Simulating boreal forest dynamics from perspectives of ecophysiology, resource availability, and climate change

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Boreal forests are under strong influences from climate change, and alterations in forest dynamics will have significant impacts on global climate-biosphere feedback as well as local to regional conservation and resource management. To understand the mechanisms of forest dynamics and to assess the fate of boreal forests, simulation studies should be based on plant ecophysiological responses onto environmental conditions. In central Canadian boreal forests, local geomorphology created by past glacial activities often generates a mosaic of very distinctive forest types. On sandy hilltop of a glacial till, due to limitations in moisture availability and short fire return intervals, drought-tolerant and fire-adapted jack pine usually becomes the dominant species. On mesic and nutrient-rich slopes, fast-growing and resource-demanding trembling aspen forms mixed forests with coniferous species. In bottomland, black spruce, slowly growing but tolerant species, is often the only species that can survive to the adult stage. These three very distinctive forest types often occur within a scale of 10 m. Simulation models of boreal forests should be able to reproduce this heterogeneity in forest structure and composition as an emergent property of plant ecophysiological responses to varying environmental properties. In this study, a process-based forest dynamics model, ecosystem demography model version 1.0, is used to mechanically reproduce the landscape heterogeneity due to edaphic variations. First, boreal tree species of northern Manitoba, Canada, are parameterized according to field observations, and, to explicitly capture interactions among tree saplings, allometric equations based on diameter at height of 0.15 m, instead of the conventional breast height of 1.37 m, is parameterized. Then, soil moisture regime and nutrient concentrations are statistically incorporated from a dataset. The resultant simulation successfully reproduces the distinctive forest dynamics influenced by the edaphic heterogeneity. The sequences of succession and the trajectories of forest development are generally consistent with the field observations. The differences in resource availability are the essential control on equilibrium values of total forest leaf area index. Next, to show the effect of anthropogenic atmospheric changes, changes in temperature and CO2 concentrations are studied by a set of factorial experiments. The magnitude of CO2 fertilization is largely affected by soil fertility. The temperature rise will increase the length of growing season, but can have a negative impact on forest growth by increasing aridity and autotrophic respiration. Overall, the boreal forest responses to climate change are complex due to the inherent edaphic variations and ecophysiological responses.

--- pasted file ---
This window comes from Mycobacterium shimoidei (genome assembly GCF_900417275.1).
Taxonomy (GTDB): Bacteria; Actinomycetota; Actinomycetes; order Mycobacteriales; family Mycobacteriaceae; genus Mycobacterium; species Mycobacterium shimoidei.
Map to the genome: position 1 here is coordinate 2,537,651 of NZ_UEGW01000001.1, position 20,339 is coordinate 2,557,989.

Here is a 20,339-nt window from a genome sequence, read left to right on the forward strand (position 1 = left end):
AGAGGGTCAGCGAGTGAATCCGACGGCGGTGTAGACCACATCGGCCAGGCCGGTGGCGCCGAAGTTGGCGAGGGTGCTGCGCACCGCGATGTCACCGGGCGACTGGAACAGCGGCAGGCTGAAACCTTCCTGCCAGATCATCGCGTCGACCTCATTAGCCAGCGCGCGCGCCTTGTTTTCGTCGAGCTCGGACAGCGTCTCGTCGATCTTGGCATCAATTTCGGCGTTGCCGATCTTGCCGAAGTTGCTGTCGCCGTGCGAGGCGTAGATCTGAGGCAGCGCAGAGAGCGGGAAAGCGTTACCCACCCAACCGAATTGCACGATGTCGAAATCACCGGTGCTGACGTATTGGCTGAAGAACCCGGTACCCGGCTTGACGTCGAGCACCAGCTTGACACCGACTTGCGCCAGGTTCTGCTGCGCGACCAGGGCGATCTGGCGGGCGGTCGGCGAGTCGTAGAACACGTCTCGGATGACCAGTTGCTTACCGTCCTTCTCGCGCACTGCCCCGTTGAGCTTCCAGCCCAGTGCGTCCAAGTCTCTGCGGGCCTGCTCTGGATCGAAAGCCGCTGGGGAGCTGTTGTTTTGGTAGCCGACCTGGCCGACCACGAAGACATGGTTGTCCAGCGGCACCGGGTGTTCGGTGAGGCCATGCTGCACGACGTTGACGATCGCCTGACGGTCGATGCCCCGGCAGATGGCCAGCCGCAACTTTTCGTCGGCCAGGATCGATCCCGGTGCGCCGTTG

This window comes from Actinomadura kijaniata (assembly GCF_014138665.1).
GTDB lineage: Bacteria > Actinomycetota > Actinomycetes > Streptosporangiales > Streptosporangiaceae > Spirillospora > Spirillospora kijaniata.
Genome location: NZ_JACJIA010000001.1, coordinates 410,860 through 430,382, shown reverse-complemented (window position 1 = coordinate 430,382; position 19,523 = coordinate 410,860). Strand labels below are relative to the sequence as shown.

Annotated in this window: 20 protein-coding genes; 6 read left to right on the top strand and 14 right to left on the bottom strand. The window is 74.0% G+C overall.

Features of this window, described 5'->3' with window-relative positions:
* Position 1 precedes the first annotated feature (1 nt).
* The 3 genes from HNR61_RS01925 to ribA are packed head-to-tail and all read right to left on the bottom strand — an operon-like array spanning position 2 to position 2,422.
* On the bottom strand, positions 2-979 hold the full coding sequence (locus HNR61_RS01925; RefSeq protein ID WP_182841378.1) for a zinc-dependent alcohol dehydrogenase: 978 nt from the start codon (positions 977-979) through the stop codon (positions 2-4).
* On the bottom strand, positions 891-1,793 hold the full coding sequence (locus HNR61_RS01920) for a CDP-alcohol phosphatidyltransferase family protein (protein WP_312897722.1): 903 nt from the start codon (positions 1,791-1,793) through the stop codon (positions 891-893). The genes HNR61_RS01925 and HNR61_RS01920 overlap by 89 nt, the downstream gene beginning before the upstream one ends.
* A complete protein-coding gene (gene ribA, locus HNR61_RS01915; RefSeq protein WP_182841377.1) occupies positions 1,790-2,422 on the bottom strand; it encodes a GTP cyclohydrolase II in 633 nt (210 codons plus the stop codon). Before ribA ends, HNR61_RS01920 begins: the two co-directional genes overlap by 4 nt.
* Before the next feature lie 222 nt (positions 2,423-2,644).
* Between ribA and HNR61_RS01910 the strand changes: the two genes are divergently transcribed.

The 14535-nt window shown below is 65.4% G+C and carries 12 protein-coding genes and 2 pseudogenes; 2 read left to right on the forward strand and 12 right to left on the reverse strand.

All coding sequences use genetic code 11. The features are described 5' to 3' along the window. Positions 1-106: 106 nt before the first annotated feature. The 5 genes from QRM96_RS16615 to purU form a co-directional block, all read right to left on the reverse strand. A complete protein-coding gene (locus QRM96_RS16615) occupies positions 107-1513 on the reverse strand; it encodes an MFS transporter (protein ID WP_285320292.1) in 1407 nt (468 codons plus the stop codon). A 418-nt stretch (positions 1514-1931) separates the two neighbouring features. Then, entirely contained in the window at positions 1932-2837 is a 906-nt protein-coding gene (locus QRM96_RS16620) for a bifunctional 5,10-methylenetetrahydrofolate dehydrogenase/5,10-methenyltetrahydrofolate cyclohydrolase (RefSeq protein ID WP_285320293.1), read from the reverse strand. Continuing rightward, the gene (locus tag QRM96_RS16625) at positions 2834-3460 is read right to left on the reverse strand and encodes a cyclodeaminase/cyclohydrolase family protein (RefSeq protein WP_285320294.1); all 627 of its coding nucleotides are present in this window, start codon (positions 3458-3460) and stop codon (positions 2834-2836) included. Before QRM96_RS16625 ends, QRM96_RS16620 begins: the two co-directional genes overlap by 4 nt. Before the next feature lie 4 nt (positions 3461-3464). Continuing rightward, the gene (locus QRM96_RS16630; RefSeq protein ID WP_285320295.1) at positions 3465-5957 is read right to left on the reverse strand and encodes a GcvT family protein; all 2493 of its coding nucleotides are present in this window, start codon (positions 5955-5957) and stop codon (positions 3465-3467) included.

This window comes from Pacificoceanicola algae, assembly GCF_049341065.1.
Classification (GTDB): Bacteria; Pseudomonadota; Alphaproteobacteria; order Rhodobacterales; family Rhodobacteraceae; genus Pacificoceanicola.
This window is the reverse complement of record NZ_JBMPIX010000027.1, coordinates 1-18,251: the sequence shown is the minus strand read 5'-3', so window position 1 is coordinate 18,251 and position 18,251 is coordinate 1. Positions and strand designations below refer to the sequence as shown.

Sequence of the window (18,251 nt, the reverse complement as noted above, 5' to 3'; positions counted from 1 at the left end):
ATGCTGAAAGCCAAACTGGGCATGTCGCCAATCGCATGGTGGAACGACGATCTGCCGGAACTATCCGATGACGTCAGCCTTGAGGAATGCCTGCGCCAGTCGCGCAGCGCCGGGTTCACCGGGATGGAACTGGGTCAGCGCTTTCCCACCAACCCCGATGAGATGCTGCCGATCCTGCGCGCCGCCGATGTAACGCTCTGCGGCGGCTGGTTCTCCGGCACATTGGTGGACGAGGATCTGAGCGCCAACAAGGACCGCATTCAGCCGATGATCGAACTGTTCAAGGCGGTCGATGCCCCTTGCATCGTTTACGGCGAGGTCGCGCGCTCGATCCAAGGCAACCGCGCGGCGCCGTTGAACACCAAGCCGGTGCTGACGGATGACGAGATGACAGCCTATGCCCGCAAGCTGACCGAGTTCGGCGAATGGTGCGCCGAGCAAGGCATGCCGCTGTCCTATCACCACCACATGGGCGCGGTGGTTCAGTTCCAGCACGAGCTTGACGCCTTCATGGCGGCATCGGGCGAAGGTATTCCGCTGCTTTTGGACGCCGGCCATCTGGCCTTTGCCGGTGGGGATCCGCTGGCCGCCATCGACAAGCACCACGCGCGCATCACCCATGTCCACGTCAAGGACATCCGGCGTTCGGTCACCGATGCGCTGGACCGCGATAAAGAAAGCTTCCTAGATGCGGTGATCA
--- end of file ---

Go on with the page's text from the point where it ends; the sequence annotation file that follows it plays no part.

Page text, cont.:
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Last updated on 04/28/2015